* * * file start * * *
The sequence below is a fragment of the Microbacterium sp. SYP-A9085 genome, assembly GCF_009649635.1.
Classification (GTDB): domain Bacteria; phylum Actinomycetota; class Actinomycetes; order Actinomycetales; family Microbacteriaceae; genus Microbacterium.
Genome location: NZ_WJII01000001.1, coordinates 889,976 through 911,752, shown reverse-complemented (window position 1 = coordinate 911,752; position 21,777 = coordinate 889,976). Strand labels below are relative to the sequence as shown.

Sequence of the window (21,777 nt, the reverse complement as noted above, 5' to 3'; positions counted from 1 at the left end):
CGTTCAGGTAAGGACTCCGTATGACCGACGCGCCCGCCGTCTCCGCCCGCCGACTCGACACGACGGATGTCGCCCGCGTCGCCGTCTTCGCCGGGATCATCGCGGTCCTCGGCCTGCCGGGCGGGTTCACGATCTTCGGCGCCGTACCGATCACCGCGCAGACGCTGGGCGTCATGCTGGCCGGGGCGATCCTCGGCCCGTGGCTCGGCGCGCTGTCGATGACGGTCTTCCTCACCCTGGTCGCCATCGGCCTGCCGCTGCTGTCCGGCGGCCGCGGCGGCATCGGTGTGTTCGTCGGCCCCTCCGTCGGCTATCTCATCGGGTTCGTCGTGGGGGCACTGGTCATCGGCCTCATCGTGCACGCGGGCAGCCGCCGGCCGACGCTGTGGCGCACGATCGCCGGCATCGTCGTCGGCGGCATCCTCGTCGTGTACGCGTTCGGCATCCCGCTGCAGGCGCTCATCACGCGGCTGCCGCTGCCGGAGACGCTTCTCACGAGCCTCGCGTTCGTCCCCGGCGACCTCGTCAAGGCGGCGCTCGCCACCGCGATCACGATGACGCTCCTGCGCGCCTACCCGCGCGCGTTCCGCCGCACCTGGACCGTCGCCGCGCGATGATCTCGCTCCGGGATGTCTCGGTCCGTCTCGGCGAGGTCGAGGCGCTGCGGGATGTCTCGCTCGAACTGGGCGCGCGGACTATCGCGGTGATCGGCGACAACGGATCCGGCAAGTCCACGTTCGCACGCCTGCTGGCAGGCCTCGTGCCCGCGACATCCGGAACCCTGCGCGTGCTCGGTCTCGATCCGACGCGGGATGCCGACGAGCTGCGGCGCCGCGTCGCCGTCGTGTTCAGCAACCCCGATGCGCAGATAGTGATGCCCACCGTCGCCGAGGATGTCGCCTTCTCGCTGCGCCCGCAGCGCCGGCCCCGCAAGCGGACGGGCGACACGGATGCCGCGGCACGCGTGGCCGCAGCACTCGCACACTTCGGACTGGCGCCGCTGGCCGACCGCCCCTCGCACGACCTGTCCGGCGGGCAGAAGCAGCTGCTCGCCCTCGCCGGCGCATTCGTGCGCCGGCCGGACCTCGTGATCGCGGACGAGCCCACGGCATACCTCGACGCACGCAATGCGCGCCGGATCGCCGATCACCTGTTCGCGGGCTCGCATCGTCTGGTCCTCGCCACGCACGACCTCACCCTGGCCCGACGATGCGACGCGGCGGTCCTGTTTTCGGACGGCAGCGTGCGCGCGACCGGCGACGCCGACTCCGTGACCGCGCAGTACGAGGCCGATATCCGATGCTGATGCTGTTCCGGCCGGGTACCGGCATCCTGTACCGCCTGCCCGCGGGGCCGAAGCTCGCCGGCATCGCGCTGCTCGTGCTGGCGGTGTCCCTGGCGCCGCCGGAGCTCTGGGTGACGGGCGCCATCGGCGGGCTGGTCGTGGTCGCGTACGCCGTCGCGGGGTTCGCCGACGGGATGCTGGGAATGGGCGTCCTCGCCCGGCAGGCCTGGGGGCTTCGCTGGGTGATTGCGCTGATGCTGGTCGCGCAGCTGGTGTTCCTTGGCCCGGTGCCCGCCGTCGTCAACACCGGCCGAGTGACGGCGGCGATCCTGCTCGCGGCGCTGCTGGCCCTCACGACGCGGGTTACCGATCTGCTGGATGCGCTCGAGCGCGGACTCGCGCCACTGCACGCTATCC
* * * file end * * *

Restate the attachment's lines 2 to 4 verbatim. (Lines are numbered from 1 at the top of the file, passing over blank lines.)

Classification (GTDB): domain Bacteria; phylum Actinomycetota; class Actinomycetes; order Actinomycetales; family Microbacteriaceae; genus Microbacterium.
Genome location: NZ_WJII01000001.1, coordinates 889,976 through 911,752, shown reverse-complemented (window position 1 = coordinate 911,752; position 21,777 = coordinate 889,976). Strand labels below are relative to the sequence as shown.

Sequence of the window (21,777 nt, the reverse complement as noted above, 5' to 3'; positions counted from 1 at the left end):